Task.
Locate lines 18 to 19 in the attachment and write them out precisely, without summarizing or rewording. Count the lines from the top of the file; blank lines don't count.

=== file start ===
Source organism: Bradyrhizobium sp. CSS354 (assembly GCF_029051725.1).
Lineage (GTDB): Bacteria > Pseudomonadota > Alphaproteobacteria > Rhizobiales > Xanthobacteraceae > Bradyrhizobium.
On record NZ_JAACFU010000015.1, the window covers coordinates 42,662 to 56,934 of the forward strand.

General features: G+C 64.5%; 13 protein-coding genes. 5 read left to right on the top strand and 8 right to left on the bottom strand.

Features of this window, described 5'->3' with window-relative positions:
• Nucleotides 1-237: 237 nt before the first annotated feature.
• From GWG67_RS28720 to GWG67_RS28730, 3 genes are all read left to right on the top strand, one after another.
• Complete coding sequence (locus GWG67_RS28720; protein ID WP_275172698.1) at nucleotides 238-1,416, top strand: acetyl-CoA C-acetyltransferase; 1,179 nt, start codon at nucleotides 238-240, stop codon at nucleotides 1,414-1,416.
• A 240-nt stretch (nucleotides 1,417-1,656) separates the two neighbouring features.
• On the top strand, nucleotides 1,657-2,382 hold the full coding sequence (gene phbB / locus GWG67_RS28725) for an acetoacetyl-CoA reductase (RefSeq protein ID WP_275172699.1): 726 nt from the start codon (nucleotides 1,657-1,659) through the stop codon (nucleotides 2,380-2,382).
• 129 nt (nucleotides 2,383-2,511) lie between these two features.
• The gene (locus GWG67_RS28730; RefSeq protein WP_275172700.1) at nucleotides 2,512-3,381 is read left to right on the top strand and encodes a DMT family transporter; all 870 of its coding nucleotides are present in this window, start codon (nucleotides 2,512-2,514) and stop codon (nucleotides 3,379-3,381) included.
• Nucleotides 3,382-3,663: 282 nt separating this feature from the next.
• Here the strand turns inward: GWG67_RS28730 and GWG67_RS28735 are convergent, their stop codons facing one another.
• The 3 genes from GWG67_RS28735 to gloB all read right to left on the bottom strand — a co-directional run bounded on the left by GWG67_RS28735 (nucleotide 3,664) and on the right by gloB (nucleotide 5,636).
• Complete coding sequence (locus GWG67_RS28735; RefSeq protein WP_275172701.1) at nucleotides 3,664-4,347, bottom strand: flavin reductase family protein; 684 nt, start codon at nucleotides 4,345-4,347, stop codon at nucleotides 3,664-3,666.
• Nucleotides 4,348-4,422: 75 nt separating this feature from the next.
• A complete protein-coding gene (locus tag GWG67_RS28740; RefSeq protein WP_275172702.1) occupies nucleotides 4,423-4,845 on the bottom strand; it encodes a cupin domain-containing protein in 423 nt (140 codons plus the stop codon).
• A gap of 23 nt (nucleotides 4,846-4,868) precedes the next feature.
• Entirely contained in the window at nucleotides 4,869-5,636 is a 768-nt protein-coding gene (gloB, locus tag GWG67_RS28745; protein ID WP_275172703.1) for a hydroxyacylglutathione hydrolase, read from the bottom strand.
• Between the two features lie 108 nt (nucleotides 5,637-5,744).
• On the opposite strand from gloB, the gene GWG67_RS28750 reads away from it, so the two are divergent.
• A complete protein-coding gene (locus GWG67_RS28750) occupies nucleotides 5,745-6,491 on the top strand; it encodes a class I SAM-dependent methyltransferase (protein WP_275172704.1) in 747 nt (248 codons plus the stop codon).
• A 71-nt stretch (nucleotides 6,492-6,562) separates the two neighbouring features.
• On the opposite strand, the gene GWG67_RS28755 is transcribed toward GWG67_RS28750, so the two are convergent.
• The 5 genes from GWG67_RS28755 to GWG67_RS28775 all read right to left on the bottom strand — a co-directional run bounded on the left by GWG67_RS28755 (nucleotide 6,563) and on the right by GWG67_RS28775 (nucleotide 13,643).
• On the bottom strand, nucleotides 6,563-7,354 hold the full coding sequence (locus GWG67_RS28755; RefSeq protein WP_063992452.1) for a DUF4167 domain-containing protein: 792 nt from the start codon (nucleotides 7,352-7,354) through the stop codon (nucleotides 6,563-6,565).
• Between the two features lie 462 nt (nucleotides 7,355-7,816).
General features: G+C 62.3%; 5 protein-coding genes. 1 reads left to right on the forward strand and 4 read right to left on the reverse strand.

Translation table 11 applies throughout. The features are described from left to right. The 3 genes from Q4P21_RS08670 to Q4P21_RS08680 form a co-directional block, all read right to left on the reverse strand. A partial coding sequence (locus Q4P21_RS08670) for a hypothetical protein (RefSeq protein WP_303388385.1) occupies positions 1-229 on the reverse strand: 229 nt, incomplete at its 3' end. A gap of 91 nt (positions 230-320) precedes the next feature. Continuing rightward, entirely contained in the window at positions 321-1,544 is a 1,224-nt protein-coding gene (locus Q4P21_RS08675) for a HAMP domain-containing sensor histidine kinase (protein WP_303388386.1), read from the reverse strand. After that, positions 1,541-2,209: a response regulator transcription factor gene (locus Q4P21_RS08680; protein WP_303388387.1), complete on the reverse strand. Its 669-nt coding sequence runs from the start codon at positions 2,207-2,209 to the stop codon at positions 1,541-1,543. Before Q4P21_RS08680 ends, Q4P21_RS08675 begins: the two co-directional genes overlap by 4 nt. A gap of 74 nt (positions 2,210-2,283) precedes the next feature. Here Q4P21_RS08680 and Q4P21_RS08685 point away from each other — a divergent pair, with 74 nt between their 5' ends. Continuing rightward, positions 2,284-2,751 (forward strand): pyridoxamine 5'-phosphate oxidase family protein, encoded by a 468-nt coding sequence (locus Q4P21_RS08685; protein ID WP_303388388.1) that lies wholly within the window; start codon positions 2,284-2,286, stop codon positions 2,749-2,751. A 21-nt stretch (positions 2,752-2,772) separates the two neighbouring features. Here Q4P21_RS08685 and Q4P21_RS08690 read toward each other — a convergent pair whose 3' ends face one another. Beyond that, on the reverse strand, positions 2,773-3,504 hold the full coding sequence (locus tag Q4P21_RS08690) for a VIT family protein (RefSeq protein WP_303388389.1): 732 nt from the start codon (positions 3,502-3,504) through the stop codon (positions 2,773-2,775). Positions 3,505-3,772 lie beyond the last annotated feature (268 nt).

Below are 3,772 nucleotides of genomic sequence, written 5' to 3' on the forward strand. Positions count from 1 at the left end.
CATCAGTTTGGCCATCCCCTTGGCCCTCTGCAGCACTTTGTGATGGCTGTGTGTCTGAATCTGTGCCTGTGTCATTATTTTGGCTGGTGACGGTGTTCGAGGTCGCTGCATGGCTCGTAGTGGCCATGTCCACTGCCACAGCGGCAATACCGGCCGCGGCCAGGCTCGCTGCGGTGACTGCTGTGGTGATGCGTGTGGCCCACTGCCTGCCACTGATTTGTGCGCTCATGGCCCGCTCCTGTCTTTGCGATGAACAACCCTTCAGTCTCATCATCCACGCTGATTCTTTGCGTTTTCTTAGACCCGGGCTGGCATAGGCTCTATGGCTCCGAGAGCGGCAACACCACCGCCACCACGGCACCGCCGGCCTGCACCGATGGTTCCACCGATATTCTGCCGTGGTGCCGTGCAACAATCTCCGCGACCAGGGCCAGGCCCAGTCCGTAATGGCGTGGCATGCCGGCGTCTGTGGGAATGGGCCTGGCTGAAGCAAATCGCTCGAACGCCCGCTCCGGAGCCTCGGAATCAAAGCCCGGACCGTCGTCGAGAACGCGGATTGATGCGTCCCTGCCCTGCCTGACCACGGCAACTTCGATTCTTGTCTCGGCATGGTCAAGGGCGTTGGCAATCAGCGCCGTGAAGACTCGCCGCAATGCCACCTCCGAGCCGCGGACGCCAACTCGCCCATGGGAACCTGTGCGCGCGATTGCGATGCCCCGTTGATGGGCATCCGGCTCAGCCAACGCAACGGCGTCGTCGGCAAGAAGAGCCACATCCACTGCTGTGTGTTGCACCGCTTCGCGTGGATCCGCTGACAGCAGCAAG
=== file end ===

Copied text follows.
• A complete protein-coding gene (locus tag GWG67_RS28740; RefSeq protein WP_275172702.1) occupies nucleotides 4,423-4,845 on the bottom strand; it encodes a cupin domain-containing protein in 423 nt (140 codons plus the stop codon).
• A gap of 23 nt (nucleotides 4,846-4,868) precedes the next feature.